The Holden Arboretum, in Kirtland, Ohio, USA, is one of the largest arboretums and botanical gardens in the United States, with more than 3,600 acres (1 456 ha), 600 acres (243 ha) of which are devoted to collections and gardens. Diverse natural areas and ecologically sensitive habitats make up the rest of the holdings. Holden's collections includes 9,400 different kinds of woody plants, representing 79 plant families.
Specializing in the woody plants that can be grown in the climate of Northern Ohio, Holden has a number of specimens obtained during wilderness collection trips, particularly to China and Korea near the 40th parallel, areas with a similar climate to Northeast Ohio. Holden is home to two National Natural Landmarks, accessed by guided hikes, and is a Midwest representative for The Center for Plant Conservation. Special gardens include the Myrtle S. Holden Wildflower Garden, the Helen S. Layer Rhododendron Garden, and the Arlene and Arthur Holden Jr. Butterfly Garden. The Holden Arboretum also features extensive Crabapple, Lilac, Viburnum and Conifer Collections.
The arboretum is named for Albert Fairchild Holden, a mining engineer and executive, who had considered making Harvard University's Arnold Arboretum his beneficiary. However, his sister, Roberta Holden Bole, convinced him that Cleveland deserved its own arboretum. Thus Mr. Holden established an arboretum in memory of his deceased daughter, Elizabeth Davis Holden. When he died in 1913 at age 46, Mr. Holden left a trust agreement in which he provided that funds be designated for an arboretum. After a study of possible sites, Roberta Holden Bole and her husband, Benjamin P. Bole, donated 100 acres (40 ha) in Kirtland Township. In 1931 the Cuyahoga County Court of Common Pleas approved establishment of The Holden Arboretum. In December 1988, 75 years after Albert Fairchild Holden's original bequest, the Holden Trust began to benefit the arboretum as he and so many others had envisioned. His permanent endowment, together with the gifts of other contributors and supporters, make possible the development of a truly first-class arboretum.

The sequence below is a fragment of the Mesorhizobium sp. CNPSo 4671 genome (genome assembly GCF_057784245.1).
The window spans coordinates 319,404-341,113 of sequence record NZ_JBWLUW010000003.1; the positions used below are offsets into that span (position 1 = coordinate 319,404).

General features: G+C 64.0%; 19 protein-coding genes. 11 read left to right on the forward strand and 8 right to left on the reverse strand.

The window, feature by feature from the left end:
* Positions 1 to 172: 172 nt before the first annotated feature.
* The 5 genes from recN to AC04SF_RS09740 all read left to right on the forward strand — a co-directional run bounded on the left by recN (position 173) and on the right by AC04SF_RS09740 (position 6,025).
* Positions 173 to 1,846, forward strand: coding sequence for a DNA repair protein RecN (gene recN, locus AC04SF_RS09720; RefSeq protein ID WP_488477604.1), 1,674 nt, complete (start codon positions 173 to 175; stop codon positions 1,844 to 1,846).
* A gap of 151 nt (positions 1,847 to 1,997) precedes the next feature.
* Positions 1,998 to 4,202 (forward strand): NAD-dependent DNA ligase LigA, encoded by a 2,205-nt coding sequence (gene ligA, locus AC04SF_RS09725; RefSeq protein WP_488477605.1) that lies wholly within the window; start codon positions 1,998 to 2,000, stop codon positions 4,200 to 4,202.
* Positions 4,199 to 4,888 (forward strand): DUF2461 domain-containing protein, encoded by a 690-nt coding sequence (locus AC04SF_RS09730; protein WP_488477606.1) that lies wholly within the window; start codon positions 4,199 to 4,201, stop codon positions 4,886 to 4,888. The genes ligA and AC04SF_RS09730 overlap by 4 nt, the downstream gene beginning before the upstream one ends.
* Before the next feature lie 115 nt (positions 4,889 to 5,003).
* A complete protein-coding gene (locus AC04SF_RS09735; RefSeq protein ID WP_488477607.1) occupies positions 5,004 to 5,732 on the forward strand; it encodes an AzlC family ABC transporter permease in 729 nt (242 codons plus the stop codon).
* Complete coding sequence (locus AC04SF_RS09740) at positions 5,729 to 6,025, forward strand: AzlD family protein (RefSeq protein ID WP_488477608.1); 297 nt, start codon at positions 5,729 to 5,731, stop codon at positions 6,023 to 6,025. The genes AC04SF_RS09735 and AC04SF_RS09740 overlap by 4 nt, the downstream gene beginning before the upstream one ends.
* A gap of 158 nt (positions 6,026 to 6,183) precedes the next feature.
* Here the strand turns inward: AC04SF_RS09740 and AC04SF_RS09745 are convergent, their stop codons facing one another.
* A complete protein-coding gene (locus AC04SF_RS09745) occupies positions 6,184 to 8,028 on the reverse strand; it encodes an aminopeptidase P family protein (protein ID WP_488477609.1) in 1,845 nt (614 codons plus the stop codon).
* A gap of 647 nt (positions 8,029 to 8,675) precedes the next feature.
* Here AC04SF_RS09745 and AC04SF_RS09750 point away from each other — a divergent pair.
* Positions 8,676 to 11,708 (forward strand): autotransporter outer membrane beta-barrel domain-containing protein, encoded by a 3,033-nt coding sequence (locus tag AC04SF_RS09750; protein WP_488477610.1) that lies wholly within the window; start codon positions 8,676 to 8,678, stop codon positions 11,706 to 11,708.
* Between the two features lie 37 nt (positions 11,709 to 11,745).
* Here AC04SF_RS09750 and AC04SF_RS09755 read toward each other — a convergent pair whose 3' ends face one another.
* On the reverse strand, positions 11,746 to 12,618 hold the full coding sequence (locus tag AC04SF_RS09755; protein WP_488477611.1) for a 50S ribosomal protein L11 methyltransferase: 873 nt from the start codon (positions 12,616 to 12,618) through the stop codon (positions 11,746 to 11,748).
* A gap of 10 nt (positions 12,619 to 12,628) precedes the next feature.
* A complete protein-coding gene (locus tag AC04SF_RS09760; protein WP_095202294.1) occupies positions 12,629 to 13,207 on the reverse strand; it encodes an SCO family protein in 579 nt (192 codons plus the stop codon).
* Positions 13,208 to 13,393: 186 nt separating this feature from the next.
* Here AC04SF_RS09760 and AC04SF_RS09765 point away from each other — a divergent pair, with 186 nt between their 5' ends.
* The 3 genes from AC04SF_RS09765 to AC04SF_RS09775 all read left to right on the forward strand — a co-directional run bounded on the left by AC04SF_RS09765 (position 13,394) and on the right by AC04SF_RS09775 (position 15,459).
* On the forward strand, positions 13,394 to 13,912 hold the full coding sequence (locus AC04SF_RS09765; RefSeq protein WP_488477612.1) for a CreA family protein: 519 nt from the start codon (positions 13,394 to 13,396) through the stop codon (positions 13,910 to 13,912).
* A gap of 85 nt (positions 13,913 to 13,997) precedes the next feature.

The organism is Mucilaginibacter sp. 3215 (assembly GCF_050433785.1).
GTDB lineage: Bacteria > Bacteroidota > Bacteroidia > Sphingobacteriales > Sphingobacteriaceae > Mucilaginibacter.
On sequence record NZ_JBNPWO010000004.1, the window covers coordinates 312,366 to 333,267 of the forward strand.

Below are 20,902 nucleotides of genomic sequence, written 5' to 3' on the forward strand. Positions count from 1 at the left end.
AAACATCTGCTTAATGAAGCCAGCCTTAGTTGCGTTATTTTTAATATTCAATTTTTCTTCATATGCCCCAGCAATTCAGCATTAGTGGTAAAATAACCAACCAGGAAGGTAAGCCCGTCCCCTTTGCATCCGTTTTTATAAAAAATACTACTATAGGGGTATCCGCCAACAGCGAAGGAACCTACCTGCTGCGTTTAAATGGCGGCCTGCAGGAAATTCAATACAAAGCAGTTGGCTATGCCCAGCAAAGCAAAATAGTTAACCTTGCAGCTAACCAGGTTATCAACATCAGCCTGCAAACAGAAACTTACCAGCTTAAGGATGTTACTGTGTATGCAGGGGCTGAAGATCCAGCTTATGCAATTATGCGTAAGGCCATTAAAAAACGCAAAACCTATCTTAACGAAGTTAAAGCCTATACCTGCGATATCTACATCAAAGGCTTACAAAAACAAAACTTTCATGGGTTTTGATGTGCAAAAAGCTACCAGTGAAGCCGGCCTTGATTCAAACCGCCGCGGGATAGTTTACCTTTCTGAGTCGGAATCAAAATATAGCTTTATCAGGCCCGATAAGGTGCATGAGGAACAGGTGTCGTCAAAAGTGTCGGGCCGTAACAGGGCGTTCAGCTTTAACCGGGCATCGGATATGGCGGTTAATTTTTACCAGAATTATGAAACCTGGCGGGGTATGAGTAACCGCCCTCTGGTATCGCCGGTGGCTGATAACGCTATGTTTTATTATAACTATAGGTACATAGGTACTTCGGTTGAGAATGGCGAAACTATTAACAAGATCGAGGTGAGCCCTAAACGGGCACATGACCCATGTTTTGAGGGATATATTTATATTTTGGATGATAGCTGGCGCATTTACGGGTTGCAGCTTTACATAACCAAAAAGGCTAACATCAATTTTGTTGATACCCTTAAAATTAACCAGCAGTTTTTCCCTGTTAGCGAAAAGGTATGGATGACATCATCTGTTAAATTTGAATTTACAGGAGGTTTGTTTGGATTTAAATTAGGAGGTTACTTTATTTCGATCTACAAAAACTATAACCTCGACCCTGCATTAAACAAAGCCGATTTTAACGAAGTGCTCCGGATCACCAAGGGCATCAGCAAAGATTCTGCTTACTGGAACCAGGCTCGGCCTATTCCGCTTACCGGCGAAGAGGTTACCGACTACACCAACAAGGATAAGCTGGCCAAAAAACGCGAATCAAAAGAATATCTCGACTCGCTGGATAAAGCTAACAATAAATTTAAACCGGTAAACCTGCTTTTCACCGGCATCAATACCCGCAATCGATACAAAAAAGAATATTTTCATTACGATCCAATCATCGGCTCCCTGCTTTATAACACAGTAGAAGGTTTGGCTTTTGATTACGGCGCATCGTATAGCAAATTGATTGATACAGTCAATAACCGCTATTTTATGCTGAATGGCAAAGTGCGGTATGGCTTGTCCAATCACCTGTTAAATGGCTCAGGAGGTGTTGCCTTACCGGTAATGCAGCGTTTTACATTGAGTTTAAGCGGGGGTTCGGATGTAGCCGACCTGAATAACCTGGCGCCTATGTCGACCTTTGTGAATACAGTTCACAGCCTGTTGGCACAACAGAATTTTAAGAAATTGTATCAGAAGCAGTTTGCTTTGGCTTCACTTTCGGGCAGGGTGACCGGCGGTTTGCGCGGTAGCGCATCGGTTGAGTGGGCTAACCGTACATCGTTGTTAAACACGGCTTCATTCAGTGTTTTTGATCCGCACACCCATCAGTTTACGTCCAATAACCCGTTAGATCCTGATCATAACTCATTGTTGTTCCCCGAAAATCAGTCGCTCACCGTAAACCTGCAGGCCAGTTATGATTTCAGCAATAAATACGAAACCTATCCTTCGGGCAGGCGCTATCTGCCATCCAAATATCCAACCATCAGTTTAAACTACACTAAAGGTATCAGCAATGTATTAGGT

The geographic area that Holden has property within comprises two counties, Lake and Geauga, and 5 townships and municipalities.
- The 'Display Garden' maintains a landscaped array of Lilacs, Viburnums, bulbs and companion plantings.
- The Helen S. Layer Rhododendron Garden contains heaths and vernal witch-hazels in March, through to the fall heathers and native witch-hazels in October and November, with over 1,200 rhododendron plants and over 100 mountain laurel plants. This garden is set in a mature oak, beech, and maple forest.
- The Eliot and Linda Paine Rhododendron Discovery Garden, opened in 2013 on 4.5 acres adjoining the Helen S. Layer Rhododendron Garden. The garden offers visitors a chance to learn more about the Ericaceae (heath) family, the hybridizers from Northeast Ohio who introduced new rhododendron hybrids to the market, and how to successfully integrate rhododendrons into home landscapes. Leading to the garden is the R. Henry Norweb Tree Allée.